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Outward Investment Steady: Minister
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The growth rate of China's outward direct investment last year was much slower than the increase China made in 2004, but it still indicated progress for China's "go-out" policy.

China's outward direct investment totalled US$6.9 billion in 2005, up 26 per cent over the previous year, according to Bo Xilai, minister of commerce.

The information and telecoms industries, mining and manufacturing sectors attracted the most investment from Chinese companies.

"Chinese enterprises are moving into projects with high quality and high technologies," Bo said.

China's outbound investment in 2004 skyrocketed over 90 per cent from the previous year, concluded with the country's leading PC maker Lenovo acquiring IBM in December.

Aiming to help Chinese companies play a greater role as overseas investors, the government has been encouraging a "go-out" strategy to conduct overseas acquisitions and other investments abroad.

Bo said the government has worked out a series of guidelines and established specialized funds to help Chinese companies predict and address problems with the "go-out" process.

The Ministry of Commerce set up a reporting mechanism last year, requiring companies to report overseas mergers and acquisition intentions.

The ministry will provide the company with information about the potential investment destination, including the policies, regulations and investment environment. It will also help to analyze possible risks there.

The government also simplified application procedures and improved its services for outward investment information.

However, the country's outward investment is still small compared to the US$60.3 billion of foreign investment to China in 2005.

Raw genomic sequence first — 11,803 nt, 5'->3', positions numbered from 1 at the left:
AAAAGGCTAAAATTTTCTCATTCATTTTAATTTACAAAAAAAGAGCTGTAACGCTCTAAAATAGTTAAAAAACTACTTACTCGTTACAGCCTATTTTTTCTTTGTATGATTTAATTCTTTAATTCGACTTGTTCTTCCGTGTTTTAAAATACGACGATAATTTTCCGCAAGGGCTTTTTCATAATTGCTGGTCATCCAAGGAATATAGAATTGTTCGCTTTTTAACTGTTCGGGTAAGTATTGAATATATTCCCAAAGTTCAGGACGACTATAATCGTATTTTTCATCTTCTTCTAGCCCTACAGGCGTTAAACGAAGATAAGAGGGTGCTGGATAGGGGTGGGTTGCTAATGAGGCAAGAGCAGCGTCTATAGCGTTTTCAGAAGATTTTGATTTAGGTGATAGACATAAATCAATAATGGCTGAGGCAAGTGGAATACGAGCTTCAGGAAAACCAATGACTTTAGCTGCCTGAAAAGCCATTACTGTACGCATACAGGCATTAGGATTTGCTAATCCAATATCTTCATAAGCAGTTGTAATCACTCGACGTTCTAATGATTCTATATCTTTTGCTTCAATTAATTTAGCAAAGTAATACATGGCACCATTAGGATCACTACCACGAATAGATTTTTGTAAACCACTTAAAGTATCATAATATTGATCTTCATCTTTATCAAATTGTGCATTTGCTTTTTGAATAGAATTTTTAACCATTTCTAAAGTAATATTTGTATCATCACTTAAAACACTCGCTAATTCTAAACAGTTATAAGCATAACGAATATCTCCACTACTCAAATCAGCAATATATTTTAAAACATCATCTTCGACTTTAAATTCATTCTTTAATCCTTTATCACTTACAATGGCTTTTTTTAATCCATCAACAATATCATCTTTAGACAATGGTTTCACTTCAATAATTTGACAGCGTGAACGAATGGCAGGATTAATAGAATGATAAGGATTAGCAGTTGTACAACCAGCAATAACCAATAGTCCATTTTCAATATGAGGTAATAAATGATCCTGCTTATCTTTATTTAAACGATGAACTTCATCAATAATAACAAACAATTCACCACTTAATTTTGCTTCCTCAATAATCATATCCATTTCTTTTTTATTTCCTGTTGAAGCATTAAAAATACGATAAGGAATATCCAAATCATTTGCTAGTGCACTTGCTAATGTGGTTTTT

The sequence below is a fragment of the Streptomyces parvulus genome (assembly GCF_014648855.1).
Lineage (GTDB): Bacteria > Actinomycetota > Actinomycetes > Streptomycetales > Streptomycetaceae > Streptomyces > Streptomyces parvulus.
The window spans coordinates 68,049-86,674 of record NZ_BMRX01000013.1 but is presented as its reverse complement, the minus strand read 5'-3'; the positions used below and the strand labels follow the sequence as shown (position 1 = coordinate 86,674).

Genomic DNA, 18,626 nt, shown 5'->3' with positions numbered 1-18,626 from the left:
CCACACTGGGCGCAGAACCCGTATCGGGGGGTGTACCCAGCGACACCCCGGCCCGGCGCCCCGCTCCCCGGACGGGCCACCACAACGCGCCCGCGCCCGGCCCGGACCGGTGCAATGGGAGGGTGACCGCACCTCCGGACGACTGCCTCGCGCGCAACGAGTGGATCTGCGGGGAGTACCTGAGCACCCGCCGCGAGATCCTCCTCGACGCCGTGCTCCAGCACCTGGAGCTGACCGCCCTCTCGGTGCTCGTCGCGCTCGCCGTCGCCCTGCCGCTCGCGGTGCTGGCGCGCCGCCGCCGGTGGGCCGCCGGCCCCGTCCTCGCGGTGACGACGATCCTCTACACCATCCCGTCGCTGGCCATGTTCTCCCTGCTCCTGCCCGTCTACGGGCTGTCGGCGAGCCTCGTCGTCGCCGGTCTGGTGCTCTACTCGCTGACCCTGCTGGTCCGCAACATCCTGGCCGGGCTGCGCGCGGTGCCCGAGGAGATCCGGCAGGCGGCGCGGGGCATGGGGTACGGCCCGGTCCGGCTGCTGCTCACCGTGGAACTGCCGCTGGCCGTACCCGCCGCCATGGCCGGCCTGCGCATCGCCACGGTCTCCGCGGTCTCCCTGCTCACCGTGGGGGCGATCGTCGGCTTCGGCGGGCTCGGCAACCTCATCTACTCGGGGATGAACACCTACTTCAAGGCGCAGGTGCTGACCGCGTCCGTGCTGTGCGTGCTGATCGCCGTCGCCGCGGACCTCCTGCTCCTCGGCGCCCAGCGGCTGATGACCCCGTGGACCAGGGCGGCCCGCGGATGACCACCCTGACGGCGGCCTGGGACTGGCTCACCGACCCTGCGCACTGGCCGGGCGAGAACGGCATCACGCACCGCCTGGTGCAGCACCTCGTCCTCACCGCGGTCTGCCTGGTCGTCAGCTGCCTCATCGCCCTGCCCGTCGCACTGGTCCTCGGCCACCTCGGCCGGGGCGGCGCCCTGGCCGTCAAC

China ranked as the second-most attractive foreign direct investment destination across the world, but 27th among global investors.

One of the ministry's major tasks is to encourage and help companies' outbound investment this year and throughout the country's 11th five-year plan.

"As for the 'go-out' policy in the coming five years, we should both speed up and attach great importance to the quality and risk management," Bo said.

Last year also saw rapid growth of China's contracting business and outward human resource allocation, said the minister.

Meanwhile, Bo estimated China's retail sales had risen 12.9 per cent in 2005 to 6.7 trillion yuan (US$ 827 billion).

His prediction is lower than the 2004 growth figure issued by the statistics bureau, 13.3 percent. China statistics bureau is expected to issue the official figure on Wednesday.

China is trying to promote consumption as a more reliable source of demand than investment and exports.

"We should expand consumption while changing the growth model for foreign trade and promoting a basic balance in trade," Bo said.

He said this year China will also improve the building of circulation network in rural areas.

He expected that the network would bridge the exchange of both industrial and agricultural products.

The government expected to establish large scale wholesale markets across China and cultivate some large enterprises involving in the circulation of agricultural products.

(China Daily January 24, 2006)

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